The great importance of using Metaphor has been universally recognized by the poets across the globe. Shalom Freedman aptly says:
The Poem is a Metaphor
For whatever the poet needs it to be-
It need not know its own name
Or its destination-
It simply may suddenly appear
And take us to a place we’ve never been,
To a connection we never would have found on our own.
All greatest poets, through poetic symbols (The French poets are leaders in such type of poetry), visionary trances and metaphors are successful in confronting the inner and external realities. These poets reveal that poetryis more than common metaphor and analogies, and their poems reach deeper. We will not find in poems, which are full of monotonous dreams and vague fancies. Through a wise use of metaphor, the immortal poets are s capable to create ome extraordinary compositions revealing the bitter truth and realities of the new millennium.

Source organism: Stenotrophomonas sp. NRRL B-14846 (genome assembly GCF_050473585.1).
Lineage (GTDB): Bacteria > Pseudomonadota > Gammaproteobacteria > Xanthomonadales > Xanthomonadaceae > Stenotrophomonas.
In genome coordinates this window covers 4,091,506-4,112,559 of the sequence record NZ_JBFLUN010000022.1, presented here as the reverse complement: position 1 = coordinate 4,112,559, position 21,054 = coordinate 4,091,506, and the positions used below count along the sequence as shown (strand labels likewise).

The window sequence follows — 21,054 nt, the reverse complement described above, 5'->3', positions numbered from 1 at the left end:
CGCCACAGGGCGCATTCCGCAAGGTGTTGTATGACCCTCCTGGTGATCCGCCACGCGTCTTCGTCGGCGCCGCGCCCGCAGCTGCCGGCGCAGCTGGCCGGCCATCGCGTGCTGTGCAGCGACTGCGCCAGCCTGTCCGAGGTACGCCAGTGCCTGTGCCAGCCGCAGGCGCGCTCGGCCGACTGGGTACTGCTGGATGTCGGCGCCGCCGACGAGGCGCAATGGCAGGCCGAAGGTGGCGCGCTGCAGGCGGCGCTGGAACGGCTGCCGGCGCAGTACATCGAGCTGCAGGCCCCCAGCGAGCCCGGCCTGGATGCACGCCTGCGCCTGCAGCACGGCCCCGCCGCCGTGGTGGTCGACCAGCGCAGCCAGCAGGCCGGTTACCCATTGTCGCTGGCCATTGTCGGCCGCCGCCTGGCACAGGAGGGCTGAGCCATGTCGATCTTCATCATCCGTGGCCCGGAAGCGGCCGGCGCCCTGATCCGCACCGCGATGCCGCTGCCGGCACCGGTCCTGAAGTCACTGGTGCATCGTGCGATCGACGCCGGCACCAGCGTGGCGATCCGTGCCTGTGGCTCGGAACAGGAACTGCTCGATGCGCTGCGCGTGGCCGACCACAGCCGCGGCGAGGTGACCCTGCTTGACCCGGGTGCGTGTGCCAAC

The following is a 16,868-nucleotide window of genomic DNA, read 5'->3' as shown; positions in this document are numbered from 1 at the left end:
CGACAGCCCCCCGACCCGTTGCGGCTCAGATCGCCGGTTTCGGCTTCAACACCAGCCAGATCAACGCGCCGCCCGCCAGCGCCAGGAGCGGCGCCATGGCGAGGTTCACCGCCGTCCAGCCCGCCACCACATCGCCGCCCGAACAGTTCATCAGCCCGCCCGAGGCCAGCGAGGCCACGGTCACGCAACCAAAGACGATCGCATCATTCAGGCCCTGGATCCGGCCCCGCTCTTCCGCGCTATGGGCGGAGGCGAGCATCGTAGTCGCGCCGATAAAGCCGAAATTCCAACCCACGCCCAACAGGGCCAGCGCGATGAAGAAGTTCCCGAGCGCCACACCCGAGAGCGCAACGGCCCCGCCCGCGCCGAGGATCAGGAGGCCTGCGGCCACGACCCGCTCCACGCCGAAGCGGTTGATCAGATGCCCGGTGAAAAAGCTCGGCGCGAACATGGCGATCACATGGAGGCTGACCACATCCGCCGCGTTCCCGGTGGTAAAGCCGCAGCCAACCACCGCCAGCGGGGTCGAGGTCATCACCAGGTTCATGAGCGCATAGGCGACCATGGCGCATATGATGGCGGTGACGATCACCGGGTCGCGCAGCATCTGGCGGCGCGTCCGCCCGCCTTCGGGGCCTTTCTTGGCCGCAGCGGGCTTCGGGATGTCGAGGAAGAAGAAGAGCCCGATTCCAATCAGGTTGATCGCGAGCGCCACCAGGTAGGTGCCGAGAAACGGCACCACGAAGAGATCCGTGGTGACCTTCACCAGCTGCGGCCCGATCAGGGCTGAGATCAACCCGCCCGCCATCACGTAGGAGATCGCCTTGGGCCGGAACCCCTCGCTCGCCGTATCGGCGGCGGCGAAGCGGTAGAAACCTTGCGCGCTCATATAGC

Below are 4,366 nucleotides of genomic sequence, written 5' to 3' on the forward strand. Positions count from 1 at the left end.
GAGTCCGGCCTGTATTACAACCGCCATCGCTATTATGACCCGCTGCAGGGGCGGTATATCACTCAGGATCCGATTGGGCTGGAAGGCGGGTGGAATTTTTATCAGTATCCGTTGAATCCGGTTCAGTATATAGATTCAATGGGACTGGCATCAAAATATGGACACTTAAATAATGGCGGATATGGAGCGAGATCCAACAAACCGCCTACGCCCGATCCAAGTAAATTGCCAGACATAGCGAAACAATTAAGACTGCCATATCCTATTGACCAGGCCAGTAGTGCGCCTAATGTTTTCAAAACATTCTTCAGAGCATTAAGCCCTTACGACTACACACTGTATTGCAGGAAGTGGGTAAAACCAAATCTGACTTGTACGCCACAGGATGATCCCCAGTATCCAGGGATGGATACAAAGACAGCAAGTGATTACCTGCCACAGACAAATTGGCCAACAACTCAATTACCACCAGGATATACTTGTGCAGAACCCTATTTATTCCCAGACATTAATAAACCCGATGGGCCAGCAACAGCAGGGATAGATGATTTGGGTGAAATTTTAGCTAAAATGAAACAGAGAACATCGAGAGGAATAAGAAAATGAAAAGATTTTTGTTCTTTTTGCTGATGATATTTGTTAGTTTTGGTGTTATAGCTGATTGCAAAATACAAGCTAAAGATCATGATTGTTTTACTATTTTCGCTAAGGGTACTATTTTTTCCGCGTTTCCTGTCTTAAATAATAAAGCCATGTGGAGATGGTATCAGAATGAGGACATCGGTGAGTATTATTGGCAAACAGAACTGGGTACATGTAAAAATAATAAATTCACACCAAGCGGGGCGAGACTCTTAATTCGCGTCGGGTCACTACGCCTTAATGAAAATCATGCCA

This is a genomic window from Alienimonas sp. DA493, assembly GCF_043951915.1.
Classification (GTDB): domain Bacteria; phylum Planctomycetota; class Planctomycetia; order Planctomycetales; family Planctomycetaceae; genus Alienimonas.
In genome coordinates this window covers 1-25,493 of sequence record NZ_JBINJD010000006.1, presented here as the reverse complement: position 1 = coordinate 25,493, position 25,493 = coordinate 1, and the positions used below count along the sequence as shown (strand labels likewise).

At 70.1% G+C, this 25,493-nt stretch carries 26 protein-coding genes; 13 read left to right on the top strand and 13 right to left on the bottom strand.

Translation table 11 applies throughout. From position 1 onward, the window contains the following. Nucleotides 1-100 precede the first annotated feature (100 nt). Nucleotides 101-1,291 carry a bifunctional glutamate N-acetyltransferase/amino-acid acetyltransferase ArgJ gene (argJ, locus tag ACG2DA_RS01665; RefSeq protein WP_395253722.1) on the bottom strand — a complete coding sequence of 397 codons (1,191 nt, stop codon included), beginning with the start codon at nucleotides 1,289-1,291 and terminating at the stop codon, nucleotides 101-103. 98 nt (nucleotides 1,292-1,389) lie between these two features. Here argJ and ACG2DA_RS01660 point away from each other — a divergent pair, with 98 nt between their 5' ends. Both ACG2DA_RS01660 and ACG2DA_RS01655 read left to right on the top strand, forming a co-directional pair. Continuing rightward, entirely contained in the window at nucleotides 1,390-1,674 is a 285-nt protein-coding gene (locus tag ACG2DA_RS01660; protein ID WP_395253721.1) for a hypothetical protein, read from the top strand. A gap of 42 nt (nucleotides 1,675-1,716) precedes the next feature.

Dryden (1631-1700) pointed out: “There may be too great a likeness, as the most skilful painters affirm, that there may be toonear a resemblance in a picture; to take every lineament and feature, is not to make an excellent piece; but to heighten the beauties of some part, and hide the deformities of the rest…the employment of a poet is like that of a curious gunsmith, or watchmaker; the iron or silver is not his own, but they are the least part of that which gives the value; the price lies wholly in the workmanship.” This wise observation by one of the greatest English critics proves that a wise use of metaphor and ‘workmanship’ is indispensable for writing great poems.
Pound had recognized the significance of new inventive language and forms:
It was you who broke the new wood.
Now is a time for carving.
We have one sap and one root…
-‘The Pact’, Lustra (1915)